5 Jul 2018

Is your small business going global? Remember about these three steps.

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small business going global

International expansion isn’t only for large or middle-sized businesses. Small businesses can also benefit from taking their activity to the global level.

Whether you run an online store, sell products or offer services, you can easily reach your potential customers abroad if you remember about these three important steps.

 

1. Start close to your home

 

Usually, the safest place to start are the neighbouring countries or regions with a similar culture or business etiquette. It might be much easier to ship your products to the nearest country rather than to other continents. Plus, you probably already know your neighbouring markets quite well or share some common behaviours or traditions. This will make your move to the new country smoother, especially if you’re planning to open a local office.

In any case, before you take your business global, you’ll need to do a market research to make sure there’s demand for your products or services. Without this process moving to the new region might end up to be a waste of time and money.     

 

2. Bear the cultural differences in mind

 

No matter how far your international customers are, one thing is sure: there will always be some differences between your home and target country. From cultural differences, through the way people navigate websites or take purchase decisions, to legal issues, currencies and payment methods – you have to know your target market very well to run your business effectively.

The key to success is to show you understand your customers and are aware of the peculiarities of the local market. For this reason, remember to adapt your website to your consumers by including local payment methods and local currency, publishing relevant content and adapting the layout or navigation patterns to the needs of your target customers.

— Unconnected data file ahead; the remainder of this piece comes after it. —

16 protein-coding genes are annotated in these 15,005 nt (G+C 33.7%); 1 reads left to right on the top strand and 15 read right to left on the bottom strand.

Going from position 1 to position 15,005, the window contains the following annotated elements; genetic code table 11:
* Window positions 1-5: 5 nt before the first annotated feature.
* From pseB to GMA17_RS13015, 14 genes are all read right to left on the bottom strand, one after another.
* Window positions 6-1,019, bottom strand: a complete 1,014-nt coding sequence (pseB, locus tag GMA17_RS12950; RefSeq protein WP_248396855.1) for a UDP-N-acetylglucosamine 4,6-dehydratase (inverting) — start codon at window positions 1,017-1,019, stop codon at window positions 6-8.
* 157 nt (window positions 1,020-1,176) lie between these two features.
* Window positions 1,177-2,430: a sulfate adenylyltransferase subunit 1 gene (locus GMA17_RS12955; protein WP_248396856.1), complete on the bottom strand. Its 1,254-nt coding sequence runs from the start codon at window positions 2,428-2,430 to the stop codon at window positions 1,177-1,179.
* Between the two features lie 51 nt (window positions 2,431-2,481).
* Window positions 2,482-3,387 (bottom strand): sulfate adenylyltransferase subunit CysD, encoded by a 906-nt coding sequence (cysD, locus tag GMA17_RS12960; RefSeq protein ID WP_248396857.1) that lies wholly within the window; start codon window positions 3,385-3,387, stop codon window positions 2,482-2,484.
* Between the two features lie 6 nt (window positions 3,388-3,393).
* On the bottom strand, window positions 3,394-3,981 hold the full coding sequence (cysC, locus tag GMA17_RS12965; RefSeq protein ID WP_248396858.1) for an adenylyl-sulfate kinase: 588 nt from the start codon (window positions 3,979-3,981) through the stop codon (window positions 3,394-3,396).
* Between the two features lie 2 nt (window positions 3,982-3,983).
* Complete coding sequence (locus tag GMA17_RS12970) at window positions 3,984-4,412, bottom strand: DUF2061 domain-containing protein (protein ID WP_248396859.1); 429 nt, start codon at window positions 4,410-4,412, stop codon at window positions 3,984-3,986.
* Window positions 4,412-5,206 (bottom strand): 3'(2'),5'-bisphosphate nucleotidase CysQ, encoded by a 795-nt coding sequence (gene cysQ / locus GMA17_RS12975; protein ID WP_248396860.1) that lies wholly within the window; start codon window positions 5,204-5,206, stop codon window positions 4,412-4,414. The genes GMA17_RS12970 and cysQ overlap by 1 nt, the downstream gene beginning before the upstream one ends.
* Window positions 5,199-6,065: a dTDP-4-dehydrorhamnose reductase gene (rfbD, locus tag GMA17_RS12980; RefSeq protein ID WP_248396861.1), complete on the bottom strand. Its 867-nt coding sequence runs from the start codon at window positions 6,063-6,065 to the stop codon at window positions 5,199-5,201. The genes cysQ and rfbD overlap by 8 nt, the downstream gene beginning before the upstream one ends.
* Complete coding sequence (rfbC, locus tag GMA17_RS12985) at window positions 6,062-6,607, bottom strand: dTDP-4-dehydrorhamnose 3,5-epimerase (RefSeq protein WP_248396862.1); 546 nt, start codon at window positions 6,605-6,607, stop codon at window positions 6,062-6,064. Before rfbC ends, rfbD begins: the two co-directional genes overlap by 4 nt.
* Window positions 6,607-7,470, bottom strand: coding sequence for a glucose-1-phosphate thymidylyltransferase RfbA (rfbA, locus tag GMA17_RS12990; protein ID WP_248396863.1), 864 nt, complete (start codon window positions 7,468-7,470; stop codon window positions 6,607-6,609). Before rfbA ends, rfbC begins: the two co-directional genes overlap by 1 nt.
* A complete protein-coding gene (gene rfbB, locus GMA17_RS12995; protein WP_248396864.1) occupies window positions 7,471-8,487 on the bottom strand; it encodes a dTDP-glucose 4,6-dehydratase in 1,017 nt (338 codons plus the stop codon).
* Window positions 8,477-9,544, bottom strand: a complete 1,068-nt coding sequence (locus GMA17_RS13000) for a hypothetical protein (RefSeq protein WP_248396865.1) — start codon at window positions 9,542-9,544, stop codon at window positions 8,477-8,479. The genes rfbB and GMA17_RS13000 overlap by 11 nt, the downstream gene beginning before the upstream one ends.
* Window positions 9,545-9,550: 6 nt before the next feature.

This is especially important for small businesses that give up the idea of opening a branch or office abroad and focus on online activity only. If you plan to attract new customers to your website and encourage them to order your products, make sure your content and customer support is available in their language and include local payment methods. That’s the least you can do to prove your local presence, even if you haven’t opened a physical branch in the new market.

 

3. Use the power of social media

 

Small businesses often have limited funds to enter a global market. Luckily, you don’t have to run expensive road shows, billboard campaigns or TV commercials to mark your presence in the new region.

Once your website is ready for the international visitors, add social media to your marketing strategy. This will help you reach out to the potential customers in the new market and encourage them to buy your products and services.

First you’ll need to define where your target users hang out and choose the right social media channels. What works well on your home market might not be equally efficient abroad.

Make sure your posts and updates are in the language of your target customers and publish content which is relevant to them. That’s where the knowledge of the local culture and market comes in. So, before you start interacting with your users via Instagram, Snapchat, LinkedIn, Facebook or YouTube, carry out a thorough market research and crate your customer persona.

Only then your small business will be ready to use the power of social media to expand to the new regions.

 

 

 

Going global might be both a challenging and rewarding adventure. It all depends on how you prepare to this process and how well you know your target market. Whatever strategy you choose, you won’t be able to succeed without communicating in the local language and without understanding the culture and behaviour of your international customers.

 

About the author: Dorota Pawlak
Dorota helps businesses, organisations and individuals to communicate successfully across cultures in the online and offline world. She is an entrepreneur and a qualified translator specialising in IT and localisation of websites, games and software.

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